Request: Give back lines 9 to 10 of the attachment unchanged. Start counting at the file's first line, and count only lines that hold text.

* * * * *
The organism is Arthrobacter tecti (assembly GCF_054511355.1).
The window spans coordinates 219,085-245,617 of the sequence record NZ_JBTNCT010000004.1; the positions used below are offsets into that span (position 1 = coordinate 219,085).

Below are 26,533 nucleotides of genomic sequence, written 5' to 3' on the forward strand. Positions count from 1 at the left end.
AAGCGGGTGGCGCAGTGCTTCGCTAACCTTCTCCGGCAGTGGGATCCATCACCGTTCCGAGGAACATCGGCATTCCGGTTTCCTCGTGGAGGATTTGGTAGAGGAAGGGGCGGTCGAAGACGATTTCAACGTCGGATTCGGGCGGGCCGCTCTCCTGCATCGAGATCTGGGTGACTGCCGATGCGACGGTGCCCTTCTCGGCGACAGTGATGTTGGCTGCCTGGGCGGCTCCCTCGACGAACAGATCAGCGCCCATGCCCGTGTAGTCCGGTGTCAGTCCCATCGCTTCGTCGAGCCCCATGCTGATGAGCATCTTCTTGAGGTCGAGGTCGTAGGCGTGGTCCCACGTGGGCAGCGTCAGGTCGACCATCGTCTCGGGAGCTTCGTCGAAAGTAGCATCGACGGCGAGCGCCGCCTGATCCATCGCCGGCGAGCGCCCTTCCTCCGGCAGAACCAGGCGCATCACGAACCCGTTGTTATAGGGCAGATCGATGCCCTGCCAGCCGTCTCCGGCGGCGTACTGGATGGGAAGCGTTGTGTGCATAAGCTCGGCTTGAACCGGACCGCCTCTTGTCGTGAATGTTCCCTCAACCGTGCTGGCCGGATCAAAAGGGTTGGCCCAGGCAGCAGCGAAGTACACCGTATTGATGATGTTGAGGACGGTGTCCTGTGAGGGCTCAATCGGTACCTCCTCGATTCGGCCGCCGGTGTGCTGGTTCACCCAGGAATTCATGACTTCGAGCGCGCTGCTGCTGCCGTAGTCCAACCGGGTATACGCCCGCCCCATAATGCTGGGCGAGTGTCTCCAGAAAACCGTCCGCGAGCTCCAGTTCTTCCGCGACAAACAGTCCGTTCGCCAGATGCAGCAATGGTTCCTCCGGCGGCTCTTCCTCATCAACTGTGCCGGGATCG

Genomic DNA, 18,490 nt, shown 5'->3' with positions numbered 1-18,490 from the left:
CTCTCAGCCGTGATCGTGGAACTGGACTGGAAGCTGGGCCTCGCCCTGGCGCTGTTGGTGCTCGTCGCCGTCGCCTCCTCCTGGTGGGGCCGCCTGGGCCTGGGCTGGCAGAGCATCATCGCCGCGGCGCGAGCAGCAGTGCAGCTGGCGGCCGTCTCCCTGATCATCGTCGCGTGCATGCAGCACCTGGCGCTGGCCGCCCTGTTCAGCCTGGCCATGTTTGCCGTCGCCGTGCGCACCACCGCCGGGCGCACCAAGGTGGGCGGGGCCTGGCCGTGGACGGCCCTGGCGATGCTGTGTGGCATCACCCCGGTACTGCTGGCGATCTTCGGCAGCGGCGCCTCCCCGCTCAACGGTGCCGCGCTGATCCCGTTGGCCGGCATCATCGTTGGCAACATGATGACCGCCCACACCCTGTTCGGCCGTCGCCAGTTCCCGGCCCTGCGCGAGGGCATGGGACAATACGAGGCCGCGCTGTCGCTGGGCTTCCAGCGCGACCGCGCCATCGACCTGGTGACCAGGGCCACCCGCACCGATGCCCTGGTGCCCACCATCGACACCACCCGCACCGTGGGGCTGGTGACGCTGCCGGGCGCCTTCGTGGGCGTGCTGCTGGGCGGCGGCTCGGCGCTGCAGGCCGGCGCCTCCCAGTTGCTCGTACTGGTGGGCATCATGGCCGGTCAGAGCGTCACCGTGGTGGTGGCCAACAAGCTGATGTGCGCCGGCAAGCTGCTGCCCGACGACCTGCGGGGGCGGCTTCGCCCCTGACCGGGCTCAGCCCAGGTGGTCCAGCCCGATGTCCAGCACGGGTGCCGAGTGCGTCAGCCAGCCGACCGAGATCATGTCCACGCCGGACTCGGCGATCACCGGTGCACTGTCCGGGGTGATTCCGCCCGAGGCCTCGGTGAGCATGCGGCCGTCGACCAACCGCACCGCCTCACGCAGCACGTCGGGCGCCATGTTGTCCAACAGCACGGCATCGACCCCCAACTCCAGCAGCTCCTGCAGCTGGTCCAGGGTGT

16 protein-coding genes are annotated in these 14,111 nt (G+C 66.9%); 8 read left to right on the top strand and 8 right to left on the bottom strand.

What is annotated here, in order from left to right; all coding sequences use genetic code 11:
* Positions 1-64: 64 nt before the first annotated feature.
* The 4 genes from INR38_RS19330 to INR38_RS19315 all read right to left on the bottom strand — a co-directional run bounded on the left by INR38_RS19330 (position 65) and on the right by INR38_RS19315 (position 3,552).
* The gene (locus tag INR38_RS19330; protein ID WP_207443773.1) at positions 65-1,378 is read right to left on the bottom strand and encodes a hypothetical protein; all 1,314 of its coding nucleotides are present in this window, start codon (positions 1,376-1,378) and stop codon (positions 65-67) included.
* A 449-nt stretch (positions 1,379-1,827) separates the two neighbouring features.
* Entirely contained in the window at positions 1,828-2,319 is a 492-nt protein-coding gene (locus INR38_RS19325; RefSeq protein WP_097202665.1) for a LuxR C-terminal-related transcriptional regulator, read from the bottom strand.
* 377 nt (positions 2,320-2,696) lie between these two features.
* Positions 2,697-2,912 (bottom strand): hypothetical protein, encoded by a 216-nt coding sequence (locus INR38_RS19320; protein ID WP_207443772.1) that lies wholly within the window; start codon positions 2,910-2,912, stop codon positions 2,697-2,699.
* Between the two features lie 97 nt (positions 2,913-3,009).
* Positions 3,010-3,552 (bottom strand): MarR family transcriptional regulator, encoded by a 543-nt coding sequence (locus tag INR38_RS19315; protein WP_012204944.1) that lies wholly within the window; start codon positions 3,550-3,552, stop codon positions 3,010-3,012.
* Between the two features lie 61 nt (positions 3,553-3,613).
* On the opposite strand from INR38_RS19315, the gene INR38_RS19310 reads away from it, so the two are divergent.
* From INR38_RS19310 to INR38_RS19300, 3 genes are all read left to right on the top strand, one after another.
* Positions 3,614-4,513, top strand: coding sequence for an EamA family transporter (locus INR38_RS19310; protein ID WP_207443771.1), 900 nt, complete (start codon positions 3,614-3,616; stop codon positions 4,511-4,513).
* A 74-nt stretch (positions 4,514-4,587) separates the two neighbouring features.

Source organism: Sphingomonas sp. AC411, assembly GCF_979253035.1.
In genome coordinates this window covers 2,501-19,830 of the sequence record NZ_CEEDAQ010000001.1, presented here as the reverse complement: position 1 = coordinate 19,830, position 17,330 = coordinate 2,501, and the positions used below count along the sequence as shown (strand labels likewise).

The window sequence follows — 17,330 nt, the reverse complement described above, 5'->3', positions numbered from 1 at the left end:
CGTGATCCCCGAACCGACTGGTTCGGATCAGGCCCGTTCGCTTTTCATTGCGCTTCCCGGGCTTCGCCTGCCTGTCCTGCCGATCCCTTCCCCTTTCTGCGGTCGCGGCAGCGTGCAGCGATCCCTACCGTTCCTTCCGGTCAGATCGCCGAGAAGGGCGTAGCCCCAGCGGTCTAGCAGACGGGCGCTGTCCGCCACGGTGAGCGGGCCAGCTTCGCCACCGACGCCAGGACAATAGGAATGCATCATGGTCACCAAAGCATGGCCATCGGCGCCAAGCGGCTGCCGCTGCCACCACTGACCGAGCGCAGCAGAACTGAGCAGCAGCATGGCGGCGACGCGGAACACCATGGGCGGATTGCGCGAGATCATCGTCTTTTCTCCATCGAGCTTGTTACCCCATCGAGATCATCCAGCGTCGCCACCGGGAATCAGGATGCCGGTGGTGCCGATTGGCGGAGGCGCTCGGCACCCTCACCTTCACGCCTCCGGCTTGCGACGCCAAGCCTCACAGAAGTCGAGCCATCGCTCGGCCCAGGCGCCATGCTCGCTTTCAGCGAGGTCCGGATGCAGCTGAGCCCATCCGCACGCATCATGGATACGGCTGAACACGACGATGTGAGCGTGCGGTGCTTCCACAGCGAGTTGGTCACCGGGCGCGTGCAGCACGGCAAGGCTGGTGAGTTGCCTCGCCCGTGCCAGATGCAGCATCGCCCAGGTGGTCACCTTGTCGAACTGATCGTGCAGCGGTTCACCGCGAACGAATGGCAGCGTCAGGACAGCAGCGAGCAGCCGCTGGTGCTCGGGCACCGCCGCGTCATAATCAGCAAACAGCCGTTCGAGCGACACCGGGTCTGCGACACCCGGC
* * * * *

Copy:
* Positions 1-64: 64 nt before the first annotated feature.
* The 4 genes from INR38_RS19330 to INR38_RS19315 all read right to left on the bottom strand — a co-directional run bounded on the left by INR38_RS19330 (position 65) and on the right by INR38_RS19315 (position 3,552).